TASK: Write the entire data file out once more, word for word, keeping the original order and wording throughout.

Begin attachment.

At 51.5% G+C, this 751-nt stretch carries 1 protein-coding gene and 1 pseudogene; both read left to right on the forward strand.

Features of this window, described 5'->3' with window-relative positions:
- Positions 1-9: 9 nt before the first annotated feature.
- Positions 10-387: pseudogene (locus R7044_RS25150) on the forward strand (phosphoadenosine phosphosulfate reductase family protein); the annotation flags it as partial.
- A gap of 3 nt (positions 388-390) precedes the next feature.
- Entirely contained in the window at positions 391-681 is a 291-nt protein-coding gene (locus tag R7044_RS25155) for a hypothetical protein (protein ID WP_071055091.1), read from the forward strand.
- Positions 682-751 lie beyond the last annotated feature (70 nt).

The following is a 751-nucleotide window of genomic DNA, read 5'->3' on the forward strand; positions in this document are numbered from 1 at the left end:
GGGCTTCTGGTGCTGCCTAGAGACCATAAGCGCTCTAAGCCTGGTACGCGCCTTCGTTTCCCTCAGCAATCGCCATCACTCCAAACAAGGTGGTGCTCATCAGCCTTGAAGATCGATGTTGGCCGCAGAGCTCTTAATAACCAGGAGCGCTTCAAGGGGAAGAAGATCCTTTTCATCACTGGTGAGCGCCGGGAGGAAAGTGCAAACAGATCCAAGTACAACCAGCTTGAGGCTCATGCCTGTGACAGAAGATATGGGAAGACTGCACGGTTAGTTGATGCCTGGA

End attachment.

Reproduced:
At 51.5% G+C, this 751-nt stretch carries 1 protein-coding gene and 1 pseudogene; both read left to right on the forward strand.

Features of this window, described 5'->3' with window-relative positions:
- Positions 1-9: 9 nt before the first annotated feature.
- Positions 10-387: pseudogene (locus R7044_RS25150) on the forward strand (phosphoadenosine phosphosulfate reductase family protein); the annotation flags it as partial.
- A gap of 3 nt (positions 388-390) precedes the next feature.
- Entirely contained in the window at positions 391-681 is a 291-nt protein-coding gene (locus tag R7044_RS25155) for a hypothetical protein (protein ID WP_071055091.1), read from the forward strand.
- Positions 682-751 lie beyond the last annotated feature (70 nt).

The following is a 751-nucleotide window of genomic DNA, read 5'->3' on the forward strand; positions in this document are numbered from 1 at the left end:
GGGCTTCTGGTGCTGCCTAGAGACCATAAGCGCTCTAAGCCTGGTACGCGCCTTCGTTTCCCTCAGCAATCGCCATCACTCCAAACAAGGTGGTGCTCATCAGCCTTGAAGATCGATGTTGGCCGCAGAGCTCTTAATAACCAGGAGCGCTTCAAGGGGAAGAAGATCCTTTTCATCACTGGTGAGCGCCGGGAGGAAAGTGCAAACAGATCCAAGTACAACCAGCTTGAGGCTCATGCCTGTGACAGAAGATATGGGAAGACTGCACGGTTAGTTGATGCCTGGA